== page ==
But the problem is in the law. Section 47 in the RBI Act mandates that the central bank should transfer all its surplus profits to the Union government. However, the amount of surplus profits must be calculated after making provisions for bad and doubtful debts, depreciation in assets, contribution to staff and superannuation funds or for any other purposes mentioned under the Act.
So, the RBI calculated its transferable surplus profit of Rs 30,659 crore after making provisions of about Rs 13,190 crore for its contingency fund and asset development fund. Such provisions are required to be made to help the central bank meet unexpected and unforeseen contingencies, including depreciation in the value of securities, risks arising out of monetary or exchange rate policy operations, systemic risks, any risk on account of the special responsibilities enjoined upon the RBI and for making investments in subsidiaries and associated institutions.
It is, therefore, a little odd that the finance ministry wants the RBI to ignore the legal requirement of making such provisions and instead transfer that to the government as surplus profit. If the central bank indeed does that, it could be accused of having flouted Section 47 in the RBI Act. Worse, the share of contingency fund and asset development fund in the RBI’s total assets would have declined further.
An internal study group of the Bank had recommended that the size of these two funds should always be above 12 per cent of its assets. But this share has been consistently declining since 2012-13, when it was 10.1 per cent. In 2016-17, it has dropped to 7.6 per cent.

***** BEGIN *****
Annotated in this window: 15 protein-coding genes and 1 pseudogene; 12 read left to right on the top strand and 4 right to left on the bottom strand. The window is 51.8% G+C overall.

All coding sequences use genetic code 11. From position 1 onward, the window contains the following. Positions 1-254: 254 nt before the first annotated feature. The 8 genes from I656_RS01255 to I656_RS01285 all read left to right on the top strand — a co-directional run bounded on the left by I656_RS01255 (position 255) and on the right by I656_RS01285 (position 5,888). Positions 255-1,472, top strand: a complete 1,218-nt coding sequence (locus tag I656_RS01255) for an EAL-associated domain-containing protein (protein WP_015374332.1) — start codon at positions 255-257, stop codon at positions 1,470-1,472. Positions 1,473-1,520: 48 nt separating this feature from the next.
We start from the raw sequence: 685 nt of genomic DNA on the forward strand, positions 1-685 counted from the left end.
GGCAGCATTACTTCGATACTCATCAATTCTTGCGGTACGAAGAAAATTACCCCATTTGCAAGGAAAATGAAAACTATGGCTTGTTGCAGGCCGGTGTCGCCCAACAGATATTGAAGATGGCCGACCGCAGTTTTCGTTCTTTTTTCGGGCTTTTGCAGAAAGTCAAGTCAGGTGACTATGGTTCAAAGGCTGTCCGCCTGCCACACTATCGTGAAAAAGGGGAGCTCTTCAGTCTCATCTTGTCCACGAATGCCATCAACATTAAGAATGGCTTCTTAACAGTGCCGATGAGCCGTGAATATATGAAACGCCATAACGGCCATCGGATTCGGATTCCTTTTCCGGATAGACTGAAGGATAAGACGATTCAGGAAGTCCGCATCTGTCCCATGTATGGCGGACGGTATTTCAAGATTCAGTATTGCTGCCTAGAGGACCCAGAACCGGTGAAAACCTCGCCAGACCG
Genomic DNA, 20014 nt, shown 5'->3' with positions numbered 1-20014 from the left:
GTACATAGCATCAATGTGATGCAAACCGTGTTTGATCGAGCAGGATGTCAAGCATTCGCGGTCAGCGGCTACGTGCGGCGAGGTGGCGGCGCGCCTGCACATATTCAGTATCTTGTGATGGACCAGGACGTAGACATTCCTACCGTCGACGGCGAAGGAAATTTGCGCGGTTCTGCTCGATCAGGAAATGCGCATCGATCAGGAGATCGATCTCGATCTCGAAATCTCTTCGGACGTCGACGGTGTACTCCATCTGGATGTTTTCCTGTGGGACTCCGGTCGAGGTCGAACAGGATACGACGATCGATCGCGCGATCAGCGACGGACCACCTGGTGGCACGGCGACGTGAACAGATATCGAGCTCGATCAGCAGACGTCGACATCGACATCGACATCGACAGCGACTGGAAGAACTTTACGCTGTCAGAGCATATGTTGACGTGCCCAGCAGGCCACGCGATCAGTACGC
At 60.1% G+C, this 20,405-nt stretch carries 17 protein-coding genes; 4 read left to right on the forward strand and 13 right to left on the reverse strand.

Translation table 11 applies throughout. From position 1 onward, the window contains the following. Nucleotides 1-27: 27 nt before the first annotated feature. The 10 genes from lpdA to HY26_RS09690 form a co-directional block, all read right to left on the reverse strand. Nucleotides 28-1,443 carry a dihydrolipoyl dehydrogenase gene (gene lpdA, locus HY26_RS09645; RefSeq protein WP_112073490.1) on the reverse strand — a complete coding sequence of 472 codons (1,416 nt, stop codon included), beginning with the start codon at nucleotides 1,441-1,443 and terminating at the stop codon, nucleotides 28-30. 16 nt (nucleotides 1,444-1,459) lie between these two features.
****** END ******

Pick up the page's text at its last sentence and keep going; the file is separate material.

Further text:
In other words, the Modi government has seen a steady decline in the RBI’s provisioning for the two funds. Between 2008-09 and 2012-13, the balances in these funds grew from Rs 1.67 lakh crore to Rs 2.42 lakh crore, thanks to healthy provisioning in each of these years. However, in the succeeding four years, these balances grew only marginally to Rs 2.51 lakh crore in 2016-17, even as the RBI’s assets grew at a much faster pace.
It is significant that even as the share of the two funds in RBI’s assets declined, the Union government’s revenue from RBI’s surplus profits increased sharply in the first three years of the Modi government. The government’s revenue from RBI surplus profits went up from Rs 33,000 crore in 2013-14, the last year of the Manmohan Singh government, to Rs 52,679 crore in 2014-15, Rs 65,896 crore in 2015-16 and Rs 65,876 crore in 2016-17.
The inescapable conclusion is that the government’s fiscal consolidation efforts have got a bigger boost from the RBI’s surplus profits in the last three years. And now that in the current year, the RBI could not match its earlier contributions to the central kitty, the finance ministry is putting pressure on the apex bank to cough up some more even though it will undermine norms for provisioning.
Relations between the finance ministry and the RBI have been rocky for quite some time. For some years, the bone of contention has been the direction of the interest rate policy with the RBI maintaining a stance that North Block is not comfortable about. Demonetisation and its execution glitches created another bone of contention. Now there is one more reason for tension between the two — the amount of surplus profits the RBI should transfer to the government. With fiscal deficit targets continuing to pose a challenge, the tension is unlikely to go away soon.